SYCAMORE – There were no last-minute stragglers to file DeKalb County election petitions before the Monday evening deadline.
Douglas Johnson, DeKalb County clerk and recorder, said that is how he prefers election filing season to go.
“I’m just tickled pink with boring,” he said about the absence of candidates filing at the 5 p.m. deadline. “I like things running smoothly.”
Lynne Kunde, electoral judge coordinator for the county, said the last hour wasn’t indicative of the rest of Monday, and there were a lot more candidates who showed up Monday than on Nov. 25, the start to the election filing season, when about 10 people were lined up at the exterior door to the DeKalb County Administration Building.
“One person brought in documents for seven different people,” she said. “You don’t have to file yourself.”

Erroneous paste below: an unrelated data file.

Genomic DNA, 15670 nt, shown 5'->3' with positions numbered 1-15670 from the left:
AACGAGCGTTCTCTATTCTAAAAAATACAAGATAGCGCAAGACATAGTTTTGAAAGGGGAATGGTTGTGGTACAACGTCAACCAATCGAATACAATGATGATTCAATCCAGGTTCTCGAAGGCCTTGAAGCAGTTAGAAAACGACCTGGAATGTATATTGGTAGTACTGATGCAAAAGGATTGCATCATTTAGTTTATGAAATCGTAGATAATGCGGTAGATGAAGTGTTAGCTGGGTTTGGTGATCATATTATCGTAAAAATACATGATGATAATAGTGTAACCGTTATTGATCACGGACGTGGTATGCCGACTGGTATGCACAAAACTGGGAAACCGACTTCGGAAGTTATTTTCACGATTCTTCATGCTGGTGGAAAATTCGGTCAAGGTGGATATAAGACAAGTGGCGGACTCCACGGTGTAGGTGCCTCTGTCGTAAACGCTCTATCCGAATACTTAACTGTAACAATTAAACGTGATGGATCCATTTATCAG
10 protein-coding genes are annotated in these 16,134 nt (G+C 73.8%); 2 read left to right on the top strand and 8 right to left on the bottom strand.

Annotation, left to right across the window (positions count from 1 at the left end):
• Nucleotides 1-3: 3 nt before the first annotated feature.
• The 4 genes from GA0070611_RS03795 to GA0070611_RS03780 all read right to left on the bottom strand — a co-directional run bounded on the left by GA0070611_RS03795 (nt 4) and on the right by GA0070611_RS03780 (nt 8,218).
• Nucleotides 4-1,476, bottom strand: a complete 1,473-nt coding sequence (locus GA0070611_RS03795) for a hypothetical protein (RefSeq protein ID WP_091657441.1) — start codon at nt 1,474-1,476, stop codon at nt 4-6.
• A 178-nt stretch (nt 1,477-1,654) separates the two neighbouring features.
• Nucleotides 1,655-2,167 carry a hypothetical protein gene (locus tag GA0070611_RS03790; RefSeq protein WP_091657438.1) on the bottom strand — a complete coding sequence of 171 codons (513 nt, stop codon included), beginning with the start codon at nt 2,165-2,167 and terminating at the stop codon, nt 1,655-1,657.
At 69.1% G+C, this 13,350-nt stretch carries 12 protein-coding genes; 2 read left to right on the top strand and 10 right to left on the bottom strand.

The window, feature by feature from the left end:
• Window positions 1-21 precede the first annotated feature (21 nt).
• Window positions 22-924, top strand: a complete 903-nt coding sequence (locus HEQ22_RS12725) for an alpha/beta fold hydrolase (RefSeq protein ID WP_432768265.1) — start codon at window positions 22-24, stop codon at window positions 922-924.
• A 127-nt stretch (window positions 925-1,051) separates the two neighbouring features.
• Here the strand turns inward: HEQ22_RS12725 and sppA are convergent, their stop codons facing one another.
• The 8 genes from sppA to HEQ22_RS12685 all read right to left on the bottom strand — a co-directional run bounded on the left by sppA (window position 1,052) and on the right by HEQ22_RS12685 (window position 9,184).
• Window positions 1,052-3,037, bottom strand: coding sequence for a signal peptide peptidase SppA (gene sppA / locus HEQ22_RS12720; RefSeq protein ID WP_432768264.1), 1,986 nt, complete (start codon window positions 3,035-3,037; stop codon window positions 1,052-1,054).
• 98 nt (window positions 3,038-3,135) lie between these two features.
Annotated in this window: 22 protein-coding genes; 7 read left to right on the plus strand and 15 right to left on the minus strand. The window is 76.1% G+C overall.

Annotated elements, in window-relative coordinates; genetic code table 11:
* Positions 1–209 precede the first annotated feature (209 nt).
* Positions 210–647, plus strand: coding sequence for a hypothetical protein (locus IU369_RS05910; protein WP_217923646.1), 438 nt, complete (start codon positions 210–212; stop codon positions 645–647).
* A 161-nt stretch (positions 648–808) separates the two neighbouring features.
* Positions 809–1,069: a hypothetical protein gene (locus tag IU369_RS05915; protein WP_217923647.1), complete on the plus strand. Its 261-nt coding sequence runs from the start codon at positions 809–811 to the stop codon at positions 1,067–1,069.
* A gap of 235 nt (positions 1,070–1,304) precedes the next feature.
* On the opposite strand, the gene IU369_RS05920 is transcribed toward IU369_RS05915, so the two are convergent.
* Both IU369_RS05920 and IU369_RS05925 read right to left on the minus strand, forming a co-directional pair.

Kunde said petitions were filed for at least 15 different offices Monday, but she didn’t know the number of people who filed Monday.
Mary Lynn Meisch, chief deputy clerk for the county, said there wasn’t a constant rush of people.
“It was kind of scattered,” Meisch said. “It was the usual number.”
Meisch said Nov. 25 was busy, Wednesday – the last chance to file before the long, holiday weekend – was busy, as was Monday.
“It’s been what we’ve expected for filers,” Meisch said.
One of the last candidates to file – Chris Porterfield, D-District 8, a DeKalb County Board member, running again for the same seat – showed up in the last couple of hours. After the 5 p.m. deadline, he spoke about his experience.
“There was no line up there [at the office],” he said. “The people at the election office were very helpful in submitting the documents. It went very well and easy.”
He said he waited for the 11th hour because he was busy.
“I didn’t get around to filing until today,” said Porterfield, who has been on the board since he was appointed in 2015.
He said he got 30 signatures from his neighbors, which is more than twice the required 14 signatures he needed.
Although there was pressure to file, it wasn’t enough that he felt compelled to wait outside the building’s doors the morning of Nov. 25.
“I knew I had to do it,” he said about filing. “But I knew I had a window of a couple of days before Thanksgiving and then the Monday after Thanksgiving.”